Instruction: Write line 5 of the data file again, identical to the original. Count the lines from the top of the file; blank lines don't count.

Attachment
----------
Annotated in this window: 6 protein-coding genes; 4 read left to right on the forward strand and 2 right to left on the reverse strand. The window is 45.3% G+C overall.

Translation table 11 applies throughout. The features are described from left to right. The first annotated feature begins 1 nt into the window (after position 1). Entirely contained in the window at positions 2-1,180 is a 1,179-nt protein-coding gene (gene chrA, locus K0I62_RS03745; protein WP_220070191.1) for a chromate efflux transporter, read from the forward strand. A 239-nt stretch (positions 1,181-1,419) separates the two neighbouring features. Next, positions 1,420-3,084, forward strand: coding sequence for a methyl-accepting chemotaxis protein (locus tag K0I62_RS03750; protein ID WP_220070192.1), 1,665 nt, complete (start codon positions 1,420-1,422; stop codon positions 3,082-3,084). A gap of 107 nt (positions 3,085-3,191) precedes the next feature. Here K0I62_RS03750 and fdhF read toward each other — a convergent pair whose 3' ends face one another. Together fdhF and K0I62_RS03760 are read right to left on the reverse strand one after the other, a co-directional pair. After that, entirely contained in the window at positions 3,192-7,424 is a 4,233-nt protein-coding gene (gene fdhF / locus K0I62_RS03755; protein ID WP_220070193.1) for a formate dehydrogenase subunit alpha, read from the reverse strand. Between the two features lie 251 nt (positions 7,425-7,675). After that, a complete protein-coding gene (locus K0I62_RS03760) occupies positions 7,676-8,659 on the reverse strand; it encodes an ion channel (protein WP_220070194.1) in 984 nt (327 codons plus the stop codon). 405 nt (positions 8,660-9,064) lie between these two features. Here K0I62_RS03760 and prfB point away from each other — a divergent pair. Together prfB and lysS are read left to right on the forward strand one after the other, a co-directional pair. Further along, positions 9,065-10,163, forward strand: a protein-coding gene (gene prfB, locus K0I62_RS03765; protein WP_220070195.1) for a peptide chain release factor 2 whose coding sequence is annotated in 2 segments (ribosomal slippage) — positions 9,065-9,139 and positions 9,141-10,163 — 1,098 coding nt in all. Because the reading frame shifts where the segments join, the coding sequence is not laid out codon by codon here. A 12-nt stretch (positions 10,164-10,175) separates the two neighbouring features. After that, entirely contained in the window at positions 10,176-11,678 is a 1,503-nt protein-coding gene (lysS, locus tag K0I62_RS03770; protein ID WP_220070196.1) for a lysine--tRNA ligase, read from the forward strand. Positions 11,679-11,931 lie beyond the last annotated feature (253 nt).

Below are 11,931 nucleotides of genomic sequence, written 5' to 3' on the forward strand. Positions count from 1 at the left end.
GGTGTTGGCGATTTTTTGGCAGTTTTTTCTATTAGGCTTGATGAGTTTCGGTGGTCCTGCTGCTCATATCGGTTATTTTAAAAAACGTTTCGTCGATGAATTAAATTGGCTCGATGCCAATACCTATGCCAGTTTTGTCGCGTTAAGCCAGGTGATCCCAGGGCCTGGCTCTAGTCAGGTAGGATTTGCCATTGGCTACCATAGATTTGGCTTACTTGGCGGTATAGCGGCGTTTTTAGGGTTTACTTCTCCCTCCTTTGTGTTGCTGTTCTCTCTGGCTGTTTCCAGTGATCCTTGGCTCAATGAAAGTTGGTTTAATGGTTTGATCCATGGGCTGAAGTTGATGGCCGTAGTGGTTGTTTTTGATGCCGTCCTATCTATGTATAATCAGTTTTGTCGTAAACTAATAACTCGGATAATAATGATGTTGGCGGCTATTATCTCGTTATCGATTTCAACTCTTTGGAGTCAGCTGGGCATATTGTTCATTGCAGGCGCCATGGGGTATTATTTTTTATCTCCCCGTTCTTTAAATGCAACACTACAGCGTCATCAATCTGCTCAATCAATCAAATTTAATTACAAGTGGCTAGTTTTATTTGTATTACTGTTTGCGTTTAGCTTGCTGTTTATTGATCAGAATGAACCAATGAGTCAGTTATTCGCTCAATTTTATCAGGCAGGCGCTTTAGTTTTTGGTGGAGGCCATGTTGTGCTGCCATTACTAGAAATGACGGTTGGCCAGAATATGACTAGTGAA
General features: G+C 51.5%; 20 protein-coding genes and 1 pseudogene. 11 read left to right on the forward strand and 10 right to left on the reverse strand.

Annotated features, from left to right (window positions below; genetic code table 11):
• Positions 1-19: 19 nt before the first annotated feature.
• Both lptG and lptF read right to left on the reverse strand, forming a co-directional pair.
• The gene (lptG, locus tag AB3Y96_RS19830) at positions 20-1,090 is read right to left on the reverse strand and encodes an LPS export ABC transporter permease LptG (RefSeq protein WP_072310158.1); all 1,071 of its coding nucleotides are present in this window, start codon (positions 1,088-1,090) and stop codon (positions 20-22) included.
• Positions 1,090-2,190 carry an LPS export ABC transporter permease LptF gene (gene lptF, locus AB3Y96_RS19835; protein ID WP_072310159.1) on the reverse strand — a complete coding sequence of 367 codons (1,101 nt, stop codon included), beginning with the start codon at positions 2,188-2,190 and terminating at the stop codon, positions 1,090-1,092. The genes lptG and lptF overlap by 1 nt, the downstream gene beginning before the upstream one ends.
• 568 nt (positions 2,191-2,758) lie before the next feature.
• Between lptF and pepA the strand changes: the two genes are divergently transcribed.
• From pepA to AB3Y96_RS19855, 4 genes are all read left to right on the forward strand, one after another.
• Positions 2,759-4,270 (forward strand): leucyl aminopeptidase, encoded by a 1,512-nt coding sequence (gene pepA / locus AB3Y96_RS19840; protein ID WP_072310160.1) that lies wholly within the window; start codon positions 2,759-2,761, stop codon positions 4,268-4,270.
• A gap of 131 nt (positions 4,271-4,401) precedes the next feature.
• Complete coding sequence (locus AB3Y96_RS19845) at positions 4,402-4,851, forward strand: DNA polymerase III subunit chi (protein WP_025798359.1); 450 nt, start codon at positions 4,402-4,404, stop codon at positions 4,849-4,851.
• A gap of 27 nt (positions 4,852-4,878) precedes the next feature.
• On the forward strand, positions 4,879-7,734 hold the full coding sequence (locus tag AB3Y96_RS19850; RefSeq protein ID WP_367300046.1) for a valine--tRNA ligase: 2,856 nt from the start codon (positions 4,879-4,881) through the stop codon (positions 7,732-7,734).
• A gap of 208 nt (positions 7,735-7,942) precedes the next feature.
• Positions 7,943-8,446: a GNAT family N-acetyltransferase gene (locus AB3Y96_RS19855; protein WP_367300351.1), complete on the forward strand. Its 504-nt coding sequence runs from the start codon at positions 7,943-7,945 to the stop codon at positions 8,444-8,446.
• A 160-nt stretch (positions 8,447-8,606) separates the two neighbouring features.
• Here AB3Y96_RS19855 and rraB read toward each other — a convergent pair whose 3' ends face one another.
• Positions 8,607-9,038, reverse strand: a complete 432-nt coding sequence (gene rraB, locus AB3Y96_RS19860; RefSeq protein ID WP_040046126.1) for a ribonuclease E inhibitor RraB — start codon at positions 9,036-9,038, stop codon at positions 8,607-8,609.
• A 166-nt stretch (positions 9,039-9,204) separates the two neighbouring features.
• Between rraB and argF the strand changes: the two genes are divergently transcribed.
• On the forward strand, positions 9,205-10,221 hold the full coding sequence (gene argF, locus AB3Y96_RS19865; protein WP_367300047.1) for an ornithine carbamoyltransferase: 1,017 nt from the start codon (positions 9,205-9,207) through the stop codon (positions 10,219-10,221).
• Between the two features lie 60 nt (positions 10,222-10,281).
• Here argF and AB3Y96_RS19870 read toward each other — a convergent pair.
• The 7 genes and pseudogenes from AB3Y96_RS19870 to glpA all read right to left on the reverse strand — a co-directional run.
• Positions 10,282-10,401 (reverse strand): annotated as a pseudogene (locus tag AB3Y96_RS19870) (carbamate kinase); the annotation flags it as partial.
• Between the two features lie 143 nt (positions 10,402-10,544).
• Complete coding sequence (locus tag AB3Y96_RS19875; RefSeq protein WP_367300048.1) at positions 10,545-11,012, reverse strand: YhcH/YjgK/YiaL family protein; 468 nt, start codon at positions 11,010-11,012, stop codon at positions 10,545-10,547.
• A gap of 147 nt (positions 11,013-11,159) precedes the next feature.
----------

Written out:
General features: G+C 51.5%; 20 protein-coding genes and 1 pseudogene. 11 read left to right on the forward strand and 10 right to left on the reverse strand.